Starkville Utilities Urges Safety When Working Outdoors
Spring safety tips include preventing storm-related electrical hazards
STARKVILLE - Springtime and yard work go hand-in-hand, but it’s also the season when accidents and injuries tend to increase. Starkville Utilities reminds customers to make safety their priority by avoiding common outdoor hazards, especially those involved with working around power lines.
“This is the time of year when everyone wants to be outside, and for many residents, the COVID-19 quarantine has provided more opportunities to work on yard and house projects,” said Terry Kemp, general manager, Starkville Utilities. “But electricity is not a do-it-yourself project. We’re reminding customers to use only qualified electrical contractors and always stay clear of overhead power lines when working around the house.”
Because falling branches are a leading cause of power outages, it’s important to inspect property for dead trees and branches that may be growing dangerously close to power lines. By proactively managing trees and large bushes, homeowners can prevent unnecessary power outages, especially during the high-wind storm season.
Kemp has the same advice for tree maintenance: Leave it to the professionals.
“It’s a wise investment to protect your home and prevent power outages, especially during storms,” he said. “Never trim or climb trees near power lines, maintaining a distance of at least 10 feet. Even if there is no contact with a line, electricity can arc to nearby objects and people, resulting in serious and sometimes fatal injuries.”
In addition to overhead lines, customers should be aware of underground pipes and lines that deliver utilities. Always call 811 at least three days before installing a mailbox, building a deck, planting a tree or performing any other digging-related activity so that professional locators can mark utility-owned underground lines.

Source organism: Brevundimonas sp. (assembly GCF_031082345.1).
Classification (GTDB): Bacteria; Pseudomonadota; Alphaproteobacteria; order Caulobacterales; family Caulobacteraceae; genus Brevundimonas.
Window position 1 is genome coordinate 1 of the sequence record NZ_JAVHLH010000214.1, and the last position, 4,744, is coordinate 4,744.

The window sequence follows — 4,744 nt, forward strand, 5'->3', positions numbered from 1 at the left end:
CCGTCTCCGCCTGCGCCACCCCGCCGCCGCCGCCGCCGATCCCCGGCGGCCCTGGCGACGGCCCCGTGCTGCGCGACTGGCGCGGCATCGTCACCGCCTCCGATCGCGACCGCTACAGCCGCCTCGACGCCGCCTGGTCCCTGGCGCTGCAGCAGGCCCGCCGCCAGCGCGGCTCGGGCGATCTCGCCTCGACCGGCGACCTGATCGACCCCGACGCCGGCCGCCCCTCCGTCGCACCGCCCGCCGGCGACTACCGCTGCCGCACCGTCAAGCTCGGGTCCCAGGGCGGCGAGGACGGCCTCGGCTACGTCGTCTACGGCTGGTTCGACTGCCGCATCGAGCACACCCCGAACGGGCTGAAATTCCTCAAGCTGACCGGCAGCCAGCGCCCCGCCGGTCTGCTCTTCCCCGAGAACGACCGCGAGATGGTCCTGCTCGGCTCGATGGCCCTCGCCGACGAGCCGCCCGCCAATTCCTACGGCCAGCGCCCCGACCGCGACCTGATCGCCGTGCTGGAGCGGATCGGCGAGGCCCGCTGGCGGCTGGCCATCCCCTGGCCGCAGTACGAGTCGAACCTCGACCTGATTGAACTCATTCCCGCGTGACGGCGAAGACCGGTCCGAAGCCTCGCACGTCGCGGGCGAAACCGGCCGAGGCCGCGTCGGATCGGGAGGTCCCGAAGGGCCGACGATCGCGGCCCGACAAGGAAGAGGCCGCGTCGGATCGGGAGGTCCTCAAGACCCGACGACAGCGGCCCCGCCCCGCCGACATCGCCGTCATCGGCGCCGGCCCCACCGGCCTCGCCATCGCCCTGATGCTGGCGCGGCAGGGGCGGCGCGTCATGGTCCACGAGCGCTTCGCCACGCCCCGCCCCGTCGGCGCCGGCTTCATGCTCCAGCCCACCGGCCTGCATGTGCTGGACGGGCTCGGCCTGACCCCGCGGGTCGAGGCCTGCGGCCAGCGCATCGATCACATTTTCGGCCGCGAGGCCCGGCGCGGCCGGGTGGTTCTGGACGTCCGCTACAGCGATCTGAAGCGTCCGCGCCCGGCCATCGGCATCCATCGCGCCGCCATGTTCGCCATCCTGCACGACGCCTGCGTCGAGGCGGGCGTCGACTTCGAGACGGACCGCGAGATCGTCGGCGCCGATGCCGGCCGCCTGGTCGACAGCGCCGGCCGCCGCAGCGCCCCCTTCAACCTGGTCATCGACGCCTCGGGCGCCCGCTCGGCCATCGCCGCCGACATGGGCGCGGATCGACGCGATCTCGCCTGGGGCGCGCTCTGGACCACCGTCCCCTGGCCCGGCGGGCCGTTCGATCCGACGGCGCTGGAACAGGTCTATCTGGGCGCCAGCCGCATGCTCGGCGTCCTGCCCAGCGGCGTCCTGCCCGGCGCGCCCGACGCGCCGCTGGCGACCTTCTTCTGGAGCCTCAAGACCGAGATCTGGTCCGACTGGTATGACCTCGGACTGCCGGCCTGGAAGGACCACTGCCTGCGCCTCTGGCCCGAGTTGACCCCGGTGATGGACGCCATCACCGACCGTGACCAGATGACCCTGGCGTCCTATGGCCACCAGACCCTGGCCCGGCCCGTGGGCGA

Starkville Utilities encourages customers to follow these safety practices when working outdoors this spring and throughout the year:
- Look up and around. Always be aware of the location of power lines, particularly when using long tools like ladders, pool skimmers and pruning poles.
- Be careful when working on or around your roof. That includes installing or cleaning gutters, installing rooftop antennas and satellite dishes, or making repairs. Never use water or blower extensions to clean gutters near electric lines.
- Check outdoor outlets. During rainy winter months, moisture can seep into uncovered outlets. Be sure to check outside outlets for signs of damage and make sure they are covered properly in all seasons.
- Never use an indoor extension cord outdoors. Outdoor cords are labeled “For Outdoor Use” and are usually orange. Never attempt to extend the length of an extension cord by connecting it with another extension cord and make sure the amperage rating for the extension cord is higher than the amperage of the electrical product being used.
- Inspect electric tools for damage to cords, plugs and wiring. Take them to a qualified professional for repair.
- Do not connect generators directly to household wiring without an appropriate transfer switch installed. Power from generators connected directly to household wiring can back feed along power lines and electrocute anyone who comes in contact with them, including line workers making repairs. Make sure your generator is properly grounded.
- Never operate a generator in enclosed or partially enclosed spaces. Use carbon monoxide detectors in nearby enclosed spaces to monitor levels. Generators can produce high levels of carbon monoxide very quickly, which can be deadly.
- Use a ground fault circuit interrupter (GFCI) to help prevent electrocutions and electrical shock injuries.
- Make sure your fire extinguisher is in good working condition. Fire extinguishers lose their charge over time. Inspect your fire extinguisher to make sure it can put out an electrical fire and that it has not lost its charge.
- Keep a storm-readiness kit stocked with first-aid supplies, flashlights and radios with extra batteries, a three-day supply of food and water, an adapter to charge cell phones, and other essential needs. Learn more at ready.gov.
Starkville Utilities is a public utility serving 14,000 residences, businesses and industries in Starkville, Mississippi as well as Mississippi State University. Its mission is to supply safe, reliable, and cost-effective electric and water service of superior quality and value that improves the lives of its customers.